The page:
Winter 2019/2020: Low sea-ice volume in the Arctic

3 April 2020

Combining satellite observations of sea-ice area and thickness allows us to compute the total amount of sea ice in the Arctic. The standard unit used for the sea-ice volume is thousands of cubic kilometres, and offers a better measure of the state of Arctic sea ice than the extent, since the volume includes the thickness of the ice layer and not merely its total area. In recent years, changes in sea-ice volume have typically ranged from 5,000 cubic kilometres for the minimum extent in October, to 20,000 for the maximum extent in April.

To compute sea-ice volume, seamless ice thickness information is required. This can be achieved by merging data from the two ESA satellites CryoSat-2 and SMOS, but the method is limited to the Arctic winter months, from October to April. Creating such a dataset is the purpose of the “SMOS & CryoSat-2 Sea Ice Data Product Processing and Dissemination Service (CS2SMOS-PDS)” project, which started  in October 2019 to provide consistent sea-ice thickness information on the Northern Hemisphere, with daily updates (Video 1). Both the CryoSat-2 and SMOS satellite have been providing sea-ice thickness data since November 2010 and will soon deliver a 10-year long data record for scientific analysis.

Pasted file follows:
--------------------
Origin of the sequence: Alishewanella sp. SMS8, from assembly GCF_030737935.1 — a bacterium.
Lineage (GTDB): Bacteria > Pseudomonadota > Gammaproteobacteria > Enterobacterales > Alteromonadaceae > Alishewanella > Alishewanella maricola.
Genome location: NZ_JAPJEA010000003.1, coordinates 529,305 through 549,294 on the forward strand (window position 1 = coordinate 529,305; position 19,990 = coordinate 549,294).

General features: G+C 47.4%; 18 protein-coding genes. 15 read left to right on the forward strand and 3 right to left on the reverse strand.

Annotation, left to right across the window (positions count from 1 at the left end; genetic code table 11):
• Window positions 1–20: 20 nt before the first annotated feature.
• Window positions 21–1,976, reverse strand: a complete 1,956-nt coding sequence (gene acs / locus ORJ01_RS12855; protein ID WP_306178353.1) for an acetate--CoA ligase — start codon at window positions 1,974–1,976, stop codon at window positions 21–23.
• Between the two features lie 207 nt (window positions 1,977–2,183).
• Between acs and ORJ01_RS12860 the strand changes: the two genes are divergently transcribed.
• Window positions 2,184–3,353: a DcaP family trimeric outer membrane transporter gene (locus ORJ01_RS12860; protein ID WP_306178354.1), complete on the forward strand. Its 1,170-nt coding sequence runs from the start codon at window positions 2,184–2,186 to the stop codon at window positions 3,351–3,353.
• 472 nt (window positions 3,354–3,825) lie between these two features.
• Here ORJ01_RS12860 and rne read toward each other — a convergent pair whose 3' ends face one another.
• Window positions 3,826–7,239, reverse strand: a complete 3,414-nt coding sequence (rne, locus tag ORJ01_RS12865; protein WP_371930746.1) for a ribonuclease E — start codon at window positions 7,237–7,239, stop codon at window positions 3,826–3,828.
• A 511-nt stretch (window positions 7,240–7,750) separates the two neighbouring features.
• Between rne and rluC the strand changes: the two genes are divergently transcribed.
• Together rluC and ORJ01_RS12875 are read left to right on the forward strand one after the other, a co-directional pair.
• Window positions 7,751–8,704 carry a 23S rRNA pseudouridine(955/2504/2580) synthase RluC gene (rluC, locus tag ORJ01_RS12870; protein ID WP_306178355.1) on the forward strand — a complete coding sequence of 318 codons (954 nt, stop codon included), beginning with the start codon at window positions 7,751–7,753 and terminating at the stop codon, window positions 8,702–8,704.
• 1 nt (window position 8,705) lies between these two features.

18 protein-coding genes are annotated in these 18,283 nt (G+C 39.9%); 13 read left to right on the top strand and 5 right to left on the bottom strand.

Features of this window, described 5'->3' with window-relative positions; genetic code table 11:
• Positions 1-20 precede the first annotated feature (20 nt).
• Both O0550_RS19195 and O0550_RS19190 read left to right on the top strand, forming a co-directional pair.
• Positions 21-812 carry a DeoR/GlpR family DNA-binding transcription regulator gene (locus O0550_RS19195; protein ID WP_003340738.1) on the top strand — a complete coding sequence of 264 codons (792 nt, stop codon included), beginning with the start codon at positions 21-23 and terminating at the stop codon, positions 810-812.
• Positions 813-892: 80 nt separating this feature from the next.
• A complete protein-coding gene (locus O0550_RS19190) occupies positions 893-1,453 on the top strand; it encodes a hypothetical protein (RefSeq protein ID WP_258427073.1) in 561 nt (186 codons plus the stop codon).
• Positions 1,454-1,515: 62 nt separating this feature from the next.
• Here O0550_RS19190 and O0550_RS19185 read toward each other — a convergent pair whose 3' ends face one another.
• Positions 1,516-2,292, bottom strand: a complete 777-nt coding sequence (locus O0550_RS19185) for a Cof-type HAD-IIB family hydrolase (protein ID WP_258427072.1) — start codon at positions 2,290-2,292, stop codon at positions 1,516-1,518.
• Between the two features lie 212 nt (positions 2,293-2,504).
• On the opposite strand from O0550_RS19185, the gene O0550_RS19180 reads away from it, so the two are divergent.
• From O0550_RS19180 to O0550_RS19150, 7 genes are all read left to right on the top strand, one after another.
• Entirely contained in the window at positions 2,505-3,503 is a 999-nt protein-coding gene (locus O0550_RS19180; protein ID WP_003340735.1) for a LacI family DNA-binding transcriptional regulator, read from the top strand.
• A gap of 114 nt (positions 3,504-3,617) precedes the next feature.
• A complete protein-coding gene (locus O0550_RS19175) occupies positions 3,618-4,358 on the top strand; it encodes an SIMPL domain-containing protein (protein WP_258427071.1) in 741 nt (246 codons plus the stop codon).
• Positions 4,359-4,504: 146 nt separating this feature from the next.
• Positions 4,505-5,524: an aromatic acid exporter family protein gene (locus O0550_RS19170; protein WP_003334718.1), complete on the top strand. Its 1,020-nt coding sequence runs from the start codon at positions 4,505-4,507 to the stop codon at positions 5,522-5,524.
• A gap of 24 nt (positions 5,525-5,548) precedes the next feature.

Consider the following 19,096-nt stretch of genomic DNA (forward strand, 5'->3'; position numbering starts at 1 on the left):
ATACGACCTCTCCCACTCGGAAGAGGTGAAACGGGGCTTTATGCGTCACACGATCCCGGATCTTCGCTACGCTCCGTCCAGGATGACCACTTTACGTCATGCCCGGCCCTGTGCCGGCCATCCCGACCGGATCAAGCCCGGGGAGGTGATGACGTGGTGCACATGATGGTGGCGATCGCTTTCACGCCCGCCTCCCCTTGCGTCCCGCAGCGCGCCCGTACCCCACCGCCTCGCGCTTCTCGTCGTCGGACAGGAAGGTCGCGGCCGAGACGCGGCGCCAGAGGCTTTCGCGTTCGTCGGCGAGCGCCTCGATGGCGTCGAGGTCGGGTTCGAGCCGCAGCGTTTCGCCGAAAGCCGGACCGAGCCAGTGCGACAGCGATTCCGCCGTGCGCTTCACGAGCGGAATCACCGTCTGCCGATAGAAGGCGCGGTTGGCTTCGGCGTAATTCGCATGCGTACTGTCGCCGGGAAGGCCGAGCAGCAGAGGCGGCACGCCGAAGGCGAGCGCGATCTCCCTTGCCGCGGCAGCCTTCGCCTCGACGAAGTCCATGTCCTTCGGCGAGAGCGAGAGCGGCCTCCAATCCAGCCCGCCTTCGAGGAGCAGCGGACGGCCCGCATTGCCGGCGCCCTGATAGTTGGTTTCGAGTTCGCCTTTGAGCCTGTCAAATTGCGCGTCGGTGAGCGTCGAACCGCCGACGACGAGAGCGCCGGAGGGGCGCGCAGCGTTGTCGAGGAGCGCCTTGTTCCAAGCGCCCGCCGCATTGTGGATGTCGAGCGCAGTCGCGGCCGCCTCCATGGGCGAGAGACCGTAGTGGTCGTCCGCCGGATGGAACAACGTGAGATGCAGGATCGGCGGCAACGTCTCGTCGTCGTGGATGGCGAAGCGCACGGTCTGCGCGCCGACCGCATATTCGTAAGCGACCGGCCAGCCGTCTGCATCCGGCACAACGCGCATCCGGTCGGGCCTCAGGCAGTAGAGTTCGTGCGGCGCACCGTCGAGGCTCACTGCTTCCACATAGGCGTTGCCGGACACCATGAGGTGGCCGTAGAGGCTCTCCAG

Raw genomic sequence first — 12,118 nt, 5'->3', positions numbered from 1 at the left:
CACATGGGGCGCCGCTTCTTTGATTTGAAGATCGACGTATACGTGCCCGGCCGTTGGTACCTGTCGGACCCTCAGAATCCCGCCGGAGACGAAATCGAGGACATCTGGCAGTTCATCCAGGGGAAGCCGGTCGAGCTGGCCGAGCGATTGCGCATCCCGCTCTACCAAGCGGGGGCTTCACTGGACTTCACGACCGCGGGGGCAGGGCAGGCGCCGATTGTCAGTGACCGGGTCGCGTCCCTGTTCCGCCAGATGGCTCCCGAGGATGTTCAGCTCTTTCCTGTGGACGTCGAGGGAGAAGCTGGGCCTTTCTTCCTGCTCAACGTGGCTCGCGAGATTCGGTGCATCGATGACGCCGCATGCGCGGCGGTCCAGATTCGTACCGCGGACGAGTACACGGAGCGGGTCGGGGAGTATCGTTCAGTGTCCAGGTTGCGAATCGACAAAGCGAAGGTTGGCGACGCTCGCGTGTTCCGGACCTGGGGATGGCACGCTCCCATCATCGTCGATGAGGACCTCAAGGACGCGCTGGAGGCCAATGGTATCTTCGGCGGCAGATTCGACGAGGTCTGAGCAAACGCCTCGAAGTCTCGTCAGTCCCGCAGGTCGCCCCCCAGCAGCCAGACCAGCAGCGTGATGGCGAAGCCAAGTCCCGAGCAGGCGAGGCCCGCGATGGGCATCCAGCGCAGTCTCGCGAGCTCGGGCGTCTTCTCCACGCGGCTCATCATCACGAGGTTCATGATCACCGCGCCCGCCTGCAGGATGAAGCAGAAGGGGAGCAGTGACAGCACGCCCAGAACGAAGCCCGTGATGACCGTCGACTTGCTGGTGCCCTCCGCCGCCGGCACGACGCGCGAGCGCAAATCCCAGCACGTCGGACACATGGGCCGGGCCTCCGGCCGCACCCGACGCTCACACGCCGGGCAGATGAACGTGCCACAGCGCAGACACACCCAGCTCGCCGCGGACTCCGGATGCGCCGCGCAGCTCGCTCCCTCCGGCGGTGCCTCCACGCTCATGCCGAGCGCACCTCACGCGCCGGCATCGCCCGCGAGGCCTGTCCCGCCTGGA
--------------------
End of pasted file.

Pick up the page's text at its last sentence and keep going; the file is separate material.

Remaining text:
The sea-ice volume computed from the CryoSat-2/SMOS observations for January 2020 shows the second-lowest volume since the beginning of the time series (Figure 1). The value for 31 January 2020 was 15,040 cubic kilometres, which is 1,084 cubic kilometres less than the average value for this date. Due to the well-documented decline in sea-ice extent and thickness due to the loss of older ice, it’s highly probable that January 2020 had the second-lowest volume in the last several decades, and not just in the CryoSat-2/SMOS time series.

The low ice volume is a product of moderate sea-ice extent and wider stretches of below-average thicknesses in the central Arctic Ocean (Figure 2). Above-average thicknesses were only to be found in the Beaufort, Barents and Kara Seas. These regionally limited patterns were fairly consistent throughout the winter months, and were already apparent in October 2019. This indicates that the patterns began in the melting season of the previous summer, and subsequently prevailed through the first four months of the winter season. 

The Arctic sea-ice will most likely gain an additional 5,000 cubic kilometres of volume before the start of the melting season. We won’t be able to make a final assessment of the current season until June, when all the CryoSat-2 and SMOS data is available.

Dr Stefan Hendricks